We have come together as people who have dedicated much of our lives to serving the city of Kirkland. We love Kirkland and want what is best for it every bit as much as our current City Council members.
We are adamantly opposed to Proposition No. 1 to create a Municipal Park District (MPD) for an Aquatics and Recreation Center (ARC). We are also very disappointed in the deceptive campaign being waged to convince voters that this vote is simply about the need for an aquatics center in Kirkland. The City Council is asking for a blank check.
In his support of Proposition No. 1, Larry Springer cites "enormous cost savings to taxpayers by forming a park district versus using the traditional bond," and says that he does not want our city spending $20 million to buy land before we even know if the voters would approve the spending plan. There are options to fund an aquatic center that would not require buying land in advance or risking millions of taxpayer dollars just to put it to a vote.
Instead, we are being asked to authorize spending for an ARC without any certainty of where it will be, what it will be, and how much it will cost. We are being asked to trust this City Council and all future City Councils that they will not abuse this power to increase our property taxes. There is no need for voters to give up our voice on future parks projects and the associated taxes by agreeing to the park district.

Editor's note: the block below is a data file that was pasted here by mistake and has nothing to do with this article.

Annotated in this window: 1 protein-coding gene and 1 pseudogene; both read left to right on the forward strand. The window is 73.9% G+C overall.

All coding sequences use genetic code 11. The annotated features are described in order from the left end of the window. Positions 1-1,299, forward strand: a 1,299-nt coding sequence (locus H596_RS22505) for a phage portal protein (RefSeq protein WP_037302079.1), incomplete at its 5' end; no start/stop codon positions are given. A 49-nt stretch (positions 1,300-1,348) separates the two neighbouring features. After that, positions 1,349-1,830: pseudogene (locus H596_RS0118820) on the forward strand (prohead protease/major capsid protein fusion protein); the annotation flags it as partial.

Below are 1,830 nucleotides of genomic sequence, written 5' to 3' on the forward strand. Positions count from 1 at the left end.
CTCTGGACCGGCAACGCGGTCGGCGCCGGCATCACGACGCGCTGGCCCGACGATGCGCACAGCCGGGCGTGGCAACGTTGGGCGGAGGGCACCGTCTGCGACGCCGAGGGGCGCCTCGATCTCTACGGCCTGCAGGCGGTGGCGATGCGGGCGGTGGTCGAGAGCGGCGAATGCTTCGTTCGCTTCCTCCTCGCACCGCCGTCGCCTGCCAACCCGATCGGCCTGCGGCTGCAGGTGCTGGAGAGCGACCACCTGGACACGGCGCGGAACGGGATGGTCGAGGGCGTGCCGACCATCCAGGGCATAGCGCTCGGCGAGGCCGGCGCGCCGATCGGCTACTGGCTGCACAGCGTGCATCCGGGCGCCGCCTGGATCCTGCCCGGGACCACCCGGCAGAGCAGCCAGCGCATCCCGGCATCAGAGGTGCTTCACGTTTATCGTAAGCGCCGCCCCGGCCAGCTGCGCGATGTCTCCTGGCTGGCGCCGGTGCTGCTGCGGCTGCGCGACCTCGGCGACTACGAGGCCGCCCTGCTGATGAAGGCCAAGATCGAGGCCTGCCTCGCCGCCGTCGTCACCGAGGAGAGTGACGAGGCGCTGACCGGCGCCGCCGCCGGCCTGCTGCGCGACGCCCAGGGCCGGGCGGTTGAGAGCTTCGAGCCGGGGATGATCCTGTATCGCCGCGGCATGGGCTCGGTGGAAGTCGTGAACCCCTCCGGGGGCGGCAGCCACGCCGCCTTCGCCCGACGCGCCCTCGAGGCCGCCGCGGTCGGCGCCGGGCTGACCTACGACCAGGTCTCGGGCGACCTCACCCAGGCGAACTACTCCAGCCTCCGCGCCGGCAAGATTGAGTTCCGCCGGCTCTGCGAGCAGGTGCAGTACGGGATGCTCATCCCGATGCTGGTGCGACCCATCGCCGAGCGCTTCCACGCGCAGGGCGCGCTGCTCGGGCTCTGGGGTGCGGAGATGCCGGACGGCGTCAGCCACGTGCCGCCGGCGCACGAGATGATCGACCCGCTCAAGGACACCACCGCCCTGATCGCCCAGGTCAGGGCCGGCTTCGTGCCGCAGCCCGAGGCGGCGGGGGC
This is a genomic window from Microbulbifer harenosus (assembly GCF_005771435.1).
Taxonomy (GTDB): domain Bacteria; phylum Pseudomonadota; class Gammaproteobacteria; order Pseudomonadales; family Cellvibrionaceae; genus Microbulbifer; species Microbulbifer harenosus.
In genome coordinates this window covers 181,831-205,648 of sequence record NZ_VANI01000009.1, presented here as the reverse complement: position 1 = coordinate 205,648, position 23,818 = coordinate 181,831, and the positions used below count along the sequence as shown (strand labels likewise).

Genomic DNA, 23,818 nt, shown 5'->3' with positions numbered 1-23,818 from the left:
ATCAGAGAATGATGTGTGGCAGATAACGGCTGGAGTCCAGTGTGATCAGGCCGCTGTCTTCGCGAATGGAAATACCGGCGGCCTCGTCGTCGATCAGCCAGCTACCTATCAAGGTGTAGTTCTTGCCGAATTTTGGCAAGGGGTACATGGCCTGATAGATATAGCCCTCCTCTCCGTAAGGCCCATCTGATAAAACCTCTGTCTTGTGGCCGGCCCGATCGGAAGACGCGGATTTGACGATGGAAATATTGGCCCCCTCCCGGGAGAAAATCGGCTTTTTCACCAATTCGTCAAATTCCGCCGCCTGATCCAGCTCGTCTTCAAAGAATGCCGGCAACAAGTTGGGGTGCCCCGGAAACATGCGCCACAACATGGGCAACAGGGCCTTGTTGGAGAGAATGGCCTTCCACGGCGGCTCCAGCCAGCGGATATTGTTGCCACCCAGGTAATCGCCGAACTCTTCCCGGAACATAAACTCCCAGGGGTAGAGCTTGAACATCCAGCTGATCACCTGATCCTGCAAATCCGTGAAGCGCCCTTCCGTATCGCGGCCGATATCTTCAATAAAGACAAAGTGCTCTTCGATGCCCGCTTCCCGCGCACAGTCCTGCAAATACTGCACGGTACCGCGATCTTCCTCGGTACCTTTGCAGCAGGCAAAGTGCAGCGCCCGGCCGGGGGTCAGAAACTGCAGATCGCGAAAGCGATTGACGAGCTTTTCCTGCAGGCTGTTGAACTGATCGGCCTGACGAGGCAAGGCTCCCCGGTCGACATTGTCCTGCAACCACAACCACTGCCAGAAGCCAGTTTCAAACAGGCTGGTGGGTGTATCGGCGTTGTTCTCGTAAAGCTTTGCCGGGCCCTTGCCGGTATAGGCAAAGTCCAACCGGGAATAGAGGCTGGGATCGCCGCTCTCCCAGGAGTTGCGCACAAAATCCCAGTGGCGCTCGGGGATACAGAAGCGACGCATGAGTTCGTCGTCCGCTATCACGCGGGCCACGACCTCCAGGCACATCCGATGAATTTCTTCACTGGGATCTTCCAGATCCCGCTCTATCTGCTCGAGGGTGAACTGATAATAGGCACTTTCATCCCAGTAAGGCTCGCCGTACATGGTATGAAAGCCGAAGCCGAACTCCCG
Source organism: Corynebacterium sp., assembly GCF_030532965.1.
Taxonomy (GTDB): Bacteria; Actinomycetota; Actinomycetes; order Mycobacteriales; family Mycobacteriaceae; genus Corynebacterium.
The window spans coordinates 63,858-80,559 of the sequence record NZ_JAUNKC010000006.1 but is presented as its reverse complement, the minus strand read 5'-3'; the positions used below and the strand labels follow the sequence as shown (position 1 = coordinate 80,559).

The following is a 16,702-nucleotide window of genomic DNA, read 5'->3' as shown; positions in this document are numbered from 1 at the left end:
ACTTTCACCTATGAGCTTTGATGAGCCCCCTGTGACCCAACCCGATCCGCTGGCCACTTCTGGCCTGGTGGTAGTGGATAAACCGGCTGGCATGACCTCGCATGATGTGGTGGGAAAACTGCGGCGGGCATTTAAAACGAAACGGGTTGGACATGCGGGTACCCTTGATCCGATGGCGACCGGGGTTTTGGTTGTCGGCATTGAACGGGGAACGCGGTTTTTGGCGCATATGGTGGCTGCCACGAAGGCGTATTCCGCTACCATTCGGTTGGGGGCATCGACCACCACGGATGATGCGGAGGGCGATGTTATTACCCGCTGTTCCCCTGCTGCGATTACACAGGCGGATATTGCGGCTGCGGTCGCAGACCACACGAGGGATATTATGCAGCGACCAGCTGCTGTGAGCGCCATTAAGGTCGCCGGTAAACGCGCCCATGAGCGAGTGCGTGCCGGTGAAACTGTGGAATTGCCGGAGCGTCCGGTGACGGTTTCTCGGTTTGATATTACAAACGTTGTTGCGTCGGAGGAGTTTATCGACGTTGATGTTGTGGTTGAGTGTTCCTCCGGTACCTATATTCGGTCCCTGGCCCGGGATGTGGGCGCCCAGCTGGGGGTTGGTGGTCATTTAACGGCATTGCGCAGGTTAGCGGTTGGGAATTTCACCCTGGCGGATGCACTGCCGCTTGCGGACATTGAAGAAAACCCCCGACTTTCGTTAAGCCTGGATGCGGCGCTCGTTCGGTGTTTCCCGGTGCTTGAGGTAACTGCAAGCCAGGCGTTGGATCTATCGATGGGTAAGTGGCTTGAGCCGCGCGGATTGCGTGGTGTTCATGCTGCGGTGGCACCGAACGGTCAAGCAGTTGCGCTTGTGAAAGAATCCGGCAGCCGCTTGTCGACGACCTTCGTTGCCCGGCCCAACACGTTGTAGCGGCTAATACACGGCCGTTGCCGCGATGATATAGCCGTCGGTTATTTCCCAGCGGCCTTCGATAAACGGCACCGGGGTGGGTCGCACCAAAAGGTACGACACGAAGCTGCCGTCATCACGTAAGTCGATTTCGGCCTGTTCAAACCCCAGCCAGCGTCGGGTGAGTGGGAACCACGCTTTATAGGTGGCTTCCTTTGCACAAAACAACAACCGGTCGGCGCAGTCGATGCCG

Springer suggests the possibility of partnering with neighboring jurisdictions like Redmond, Bellevue and the Lake Washington School District. He should know that they have all rejected being partners with Kirkland for an aquatics center. Conversely, there are many examples of successful partnerships with the YMCA that have been funded with traditional bonds.
Perhaps Springer's most misleading statement is that Proposition No. 1 gives no more "blank check" authority to the City Council than they have for funding fire, police, roads and environmental stewardship. The city funds those essential activities through the general fund. Parks capital projects are "nice to have" discretionary expenditures that have traditionally been funded by voter approved bonds and levies. We deserve to know specifically what we are getting and what we will be required to pay for discretionary parks projects. Proposition No. 1 gives our City Council a blank check for any kind of aquatics facility that they choose, and any other parks expenditures forevermore.
The ARC supporters want us to believe that Proposition No. 1 is all about the ARC. The truth is that Proposition No. 1 is about creating a new separate tax district that can increase our property taxes by up to $.75 per $1,000 assessed value without needing to get voter approval -- $450 per year for a $600,000 house.
Proposition No. 1 circumvents the time-tested practice of voter-approved bonds by granting the City Council carte blanche control over all parks project decisions without voter approval. This tax scheme will last forever and cannot be terminated by voters.
We urge you to vote against Proposition 1.